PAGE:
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How to Stop and Reverse Cat Hair Loss

"Cat hair loss is not always a problem, with shedding a natural part of a cat's life. Cat's shed more during warm weather months. Shedding also varies by breed. The biggest difference between normal shedding and hair loss that isn't normal is when new hair doesn't replace any thinning hair or bald patches. A cat that is losing hair has multiple potential causes including flea allergy, excessive licking, mange, ringworm, stress and thyroid disease . Treatment is based on diagnosing and eliminating the underlying cause."

Excessive amounts of cat hair loss is not normal an can indicate some type of underlying disease. Cat's normally shed, with more hair loss during warm  spring and early summer months. It also varies by breed.  If your cat is losing hair, but the hair is then replaced, then this could be normal for your cat.  If the feline hair loss results in a thin or bare area, then you should consider problems that are not normal.

The location (s) where a cat is losing hair can indicate the cause as described below.

Common Causes of Cat Hair Loss and Related Symptoms

Flea allergy dermatitis: Cat flea allergy occurs when a cat is allergic to the flea’s saliva. 

cat hair loss
Cat Hair Loss From Flea Allergy Dermatitis

Feline Psychogenic Alopecia: or Psychogenic dermatitis: Feline psychogenic alopecia occurs if your cat licks herself, due to anxiety, stress, or boredom, until there is cat hair loss and skin irritation. This is seen in 10 to 15% of cats and often in conjunction with other underlying causes.

Cat Skin Allergy

Various types of feline skin allergies can cause hair loss in cats including:

Cheyletiella or Demodicosis mange: this is caused by the Cheyletiella mite. Symptoms include itching, scaly skin, and cat hair loss. It is treated with medication. Diagnosis is done with skin scrapings. Treatment requires a miticide to kill the parasites such as Naturasil.

cat hair loss mange
Cat Hair Loss due to Mange

Pregnancy and nursing: shedding is common at this time, and hair lost will grow back.

Endocrine System Issues: if the thyroid gland is producing excess or too little thyroid hormone hair loss can occur. Diseases of the endocrine system include hyperthyroidism, hypothyroidism, hyperadrenocorticism and Diabetes mellitus. Symptoms include cat hair loss, hair that is easily pulled out, and oily skin. Other symptoms include increased appetite and weight loss. Treatment involves surgical removal of one or both lobes of the thyroid gland, radiation therapy to destroy the damaged thyroid tissue, or medication to correct the diabetes or hormone replacement.

cat hair loss diabetes
Cat Hair Loss from seborrhea sicca  due to Feline Diabetes
Source: Washington State University

Ringworm: this is not really a worm but a fungal infection. It gets its name from its appearance, which is a red ring with a white center. It can leave scaly, bald patches. Cat ringworm is treated with anti-fungal medication such as Naturasil for Ringworm.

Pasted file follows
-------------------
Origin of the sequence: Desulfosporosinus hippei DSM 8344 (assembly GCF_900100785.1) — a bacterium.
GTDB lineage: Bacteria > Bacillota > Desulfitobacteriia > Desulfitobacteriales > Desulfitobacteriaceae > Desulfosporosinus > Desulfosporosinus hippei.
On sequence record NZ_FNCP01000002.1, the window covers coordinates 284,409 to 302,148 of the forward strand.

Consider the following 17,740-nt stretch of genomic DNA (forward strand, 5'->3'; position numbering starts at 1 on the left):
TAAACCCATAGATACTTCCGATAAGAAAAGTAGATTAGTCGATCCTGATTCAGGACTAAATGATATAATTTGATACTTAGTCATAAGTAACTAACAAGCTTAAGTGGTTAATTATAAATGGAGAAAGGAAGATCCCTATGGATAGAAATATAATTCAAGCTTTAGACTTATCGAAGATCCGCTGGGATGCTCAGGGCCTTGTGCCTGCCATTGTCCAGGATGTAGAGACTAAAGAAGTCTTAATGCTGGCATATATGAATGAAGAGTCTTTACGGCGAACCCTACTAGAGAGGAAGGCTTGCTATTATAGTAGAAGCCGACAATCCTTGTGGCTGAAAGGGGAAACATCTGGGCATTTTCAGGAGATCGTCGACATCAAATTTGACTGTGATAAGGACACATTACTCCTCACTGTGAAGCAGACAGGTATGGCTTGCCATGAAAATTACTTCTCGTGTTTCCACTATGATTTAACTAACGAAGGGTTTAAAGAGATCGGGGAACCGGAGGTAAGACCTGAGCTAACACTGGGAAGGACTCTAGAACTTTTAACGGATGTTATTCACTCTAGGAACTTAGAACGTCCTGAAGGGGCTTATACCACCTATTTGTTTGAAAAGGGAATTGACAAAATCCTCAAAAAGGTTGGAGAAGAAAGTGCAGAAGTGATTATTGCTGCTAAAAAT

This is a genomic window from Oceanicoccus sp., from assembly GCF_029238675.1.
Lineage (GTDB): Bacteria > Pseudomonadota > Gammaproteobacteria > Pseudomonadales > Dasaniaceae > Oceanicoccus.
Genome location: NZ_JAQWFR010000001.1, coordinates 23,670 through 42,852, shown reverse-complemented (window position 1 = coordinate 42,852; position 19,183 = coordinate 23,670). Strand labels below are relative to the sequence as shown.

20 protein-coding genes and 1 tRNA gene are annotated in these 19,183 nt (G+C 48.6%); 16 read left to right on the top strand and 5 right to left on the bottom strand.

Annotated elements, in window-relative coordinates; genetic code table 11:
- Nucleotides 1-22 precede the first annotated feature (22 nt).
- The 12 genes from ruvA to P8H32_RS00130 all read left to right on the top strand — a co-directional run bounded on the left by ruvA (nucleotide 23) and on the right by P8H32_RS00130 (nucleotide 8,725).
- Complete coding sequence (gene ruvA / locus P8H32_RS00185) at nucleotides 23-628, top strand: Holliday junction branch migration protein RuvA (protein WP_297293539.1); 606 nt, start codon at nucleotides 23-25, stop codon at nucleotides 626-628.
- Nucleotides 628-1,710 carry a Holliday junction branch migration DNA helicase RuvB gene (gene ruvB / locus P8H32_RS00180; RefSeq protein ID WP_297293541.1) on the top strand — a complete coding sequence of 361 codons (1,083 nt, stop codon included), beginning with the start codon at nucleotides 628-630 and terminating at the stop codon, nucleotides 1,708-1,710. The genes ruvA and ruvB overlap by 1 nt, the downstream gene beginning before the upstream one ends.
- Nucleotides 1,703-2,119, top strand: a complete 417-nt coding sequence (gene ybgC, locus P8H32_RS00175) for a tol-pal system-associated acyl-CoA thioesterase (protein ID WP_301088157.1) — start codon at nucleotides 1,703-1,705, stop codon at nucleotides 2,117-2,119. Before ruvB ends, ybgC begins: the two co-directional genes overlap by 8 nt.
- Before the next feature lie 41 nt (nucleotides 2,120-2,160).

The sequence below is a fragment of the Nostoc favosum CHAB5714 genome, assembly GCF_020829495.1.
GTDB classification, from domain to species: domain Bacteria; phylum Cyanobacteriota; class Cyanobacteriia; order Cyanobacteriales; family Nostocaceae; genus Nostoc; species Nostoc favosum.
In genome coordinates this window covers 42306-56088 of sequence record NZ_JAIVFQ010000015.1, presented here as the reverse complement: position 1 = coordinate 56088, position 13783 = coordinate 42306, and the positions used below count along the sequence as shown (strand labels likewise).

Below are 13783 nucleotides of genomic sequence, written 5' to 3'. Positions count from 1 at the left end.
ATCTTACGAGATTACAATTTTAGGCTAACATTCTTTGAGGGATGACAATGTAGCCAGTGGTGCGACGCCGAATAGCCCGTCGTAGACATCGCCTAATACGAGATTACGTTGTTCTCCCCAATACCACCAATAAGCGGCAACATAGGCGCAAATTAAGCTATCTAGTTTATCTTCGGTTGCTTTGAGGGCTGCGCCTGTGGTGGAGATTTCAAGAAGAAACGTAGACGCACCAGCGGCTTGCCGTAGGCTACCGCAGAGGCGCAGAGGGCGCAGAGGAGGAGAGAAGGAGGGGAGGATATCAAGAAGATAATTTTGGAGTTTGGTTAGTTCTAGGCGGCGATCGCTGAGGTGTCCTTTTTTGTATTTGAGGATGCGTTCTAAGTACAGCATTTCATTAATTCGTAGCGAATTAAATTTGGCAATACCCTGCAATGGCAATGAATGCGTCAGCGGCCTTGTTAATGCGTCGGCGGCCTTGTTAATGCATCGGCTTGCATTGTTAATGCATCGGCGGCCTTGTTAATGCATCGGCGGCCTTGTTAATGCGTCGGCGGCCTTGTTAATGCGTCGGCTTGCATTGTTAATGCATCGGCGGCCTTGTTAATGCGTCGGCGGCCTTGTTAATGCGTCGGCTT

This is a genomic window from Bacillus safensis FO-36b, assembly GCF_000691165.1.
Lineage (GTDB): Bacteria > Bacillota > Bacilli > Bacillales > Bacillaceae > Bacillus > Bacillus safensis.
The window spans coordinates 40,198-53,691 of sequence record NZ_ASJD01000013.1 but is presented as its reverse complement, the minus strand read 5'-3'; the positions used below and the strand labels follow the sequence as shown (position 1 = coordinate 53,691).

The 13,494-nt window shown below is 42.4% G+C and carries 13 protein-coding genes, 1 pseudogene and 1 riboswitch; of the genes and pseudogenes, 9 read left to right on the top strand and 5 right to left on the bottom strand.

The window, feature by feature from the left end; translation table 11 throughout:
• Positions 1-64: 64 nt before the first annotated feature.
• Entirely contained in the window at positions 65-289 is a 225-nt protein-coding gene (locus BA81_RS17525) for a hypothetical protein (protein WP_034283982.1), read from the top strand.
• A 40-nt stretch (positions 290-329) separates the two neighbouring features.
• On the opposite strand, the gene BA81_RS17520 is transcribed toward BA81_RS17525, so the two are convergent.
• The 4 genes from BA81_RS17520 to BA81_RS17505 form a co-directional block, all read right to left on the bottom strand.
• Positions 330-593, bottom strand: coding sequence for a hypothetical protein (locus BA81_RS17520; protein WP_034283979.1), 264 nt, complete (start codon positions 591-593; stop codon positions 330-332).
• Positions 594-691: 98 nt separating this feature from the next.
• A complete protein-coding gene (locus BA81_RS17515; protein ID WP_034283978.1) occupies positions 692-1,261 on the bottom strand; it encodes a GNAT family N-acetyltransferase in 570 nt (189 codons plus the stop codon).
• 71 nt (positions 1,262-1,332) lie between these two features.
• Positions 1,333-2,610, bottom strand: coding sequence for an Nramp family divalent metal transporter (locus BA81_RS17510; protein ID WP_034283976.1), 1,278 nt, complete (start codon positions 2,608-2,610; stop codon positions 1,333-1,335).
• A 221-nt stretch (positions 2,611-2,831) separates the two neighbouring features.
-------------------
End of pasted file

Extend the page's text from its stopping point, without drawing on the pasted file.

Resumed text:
cat hair loss ringworm
Cat losing hair due to Ringworm (also on human arm)

Diagnosis of Cat Hair Loss

Your veterinarian will examine hair in both healthy patches and where it is being lost. The first test is to determine if the hair can be pulled out with a simple pull or broken off.

If the hair is easily broken or removed an examination of the skin is done looking for different types of lesions. Your veterinarian will try and determine if any redness was caused by itching (pruritus) or if there is another cause. There are several diagnostic steps:

  1. Examination for Parasites: Your veterinarian will comb your cat's hair and take a skin scraping to determine if fleas or mites are causing the condition. Depending on what is found a treatment for fleas or mites (Demodex, Cheyletiella, Otodectes) is recommended.
  2. Look for fungus: A special lamp is used (Wood's lamp) to see if their is fungus on the hair. If fungus is found then your veterinarian will prescribe the medication fipronil which can be given as an ointment (7 day treatment) or oral drug (called nitenpyram).

    If your cat does not respond to either of the above your veterinarian will recheck your cat for parasites after 4 weeks or look for food allergy as a cause of the condition.

  3. Dietary Change: An elimination diet will be recommended where your cat's diet is changed to few ingredients. Additional ingredients are added until symptoms reappear. Foods eliminated include fish, beef, dairy, pork, chicken, lamb/mutton, eggs and wheat.
  4. Feline atopic dermatitis test: If food allergies do not appear to be the cause the next step is to test for some type of skin allergy or atopy (skin sensitivity to allergens that you are born with) through a series of skin allergy tests. Your veterinarian could also prescribe medications to help with allergic reactions such as antihistamines.

If all of these causes are ruled out then the trigger is either something that has not been diagnosed such as an allergic reaction to your cat's environment or emotional distress caused by cat's inherited disposition or stress in your cat's life. Causes of stress includes separation anxiety when you leave the house, the introduction of a new pet into the household, a new child or even the rearrangement of furniture in the rooms where your cat lives.

References

Causes of Hair Loss (Alopecia)
Nash, Holly DVM

Diagnoses: Shake and Stir and Add a Twist of Dermpath: The Cat with Non Inflammatory Alopecia
Burrows, Mandy

 

Ask our Vet a Question about Cat Hair Loss

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We will do our best to answer questions quickly (it depends on how many we receive each day). If you need an immediate response we suggest using this online cat veterinary answer service that is available 24 hours a day.

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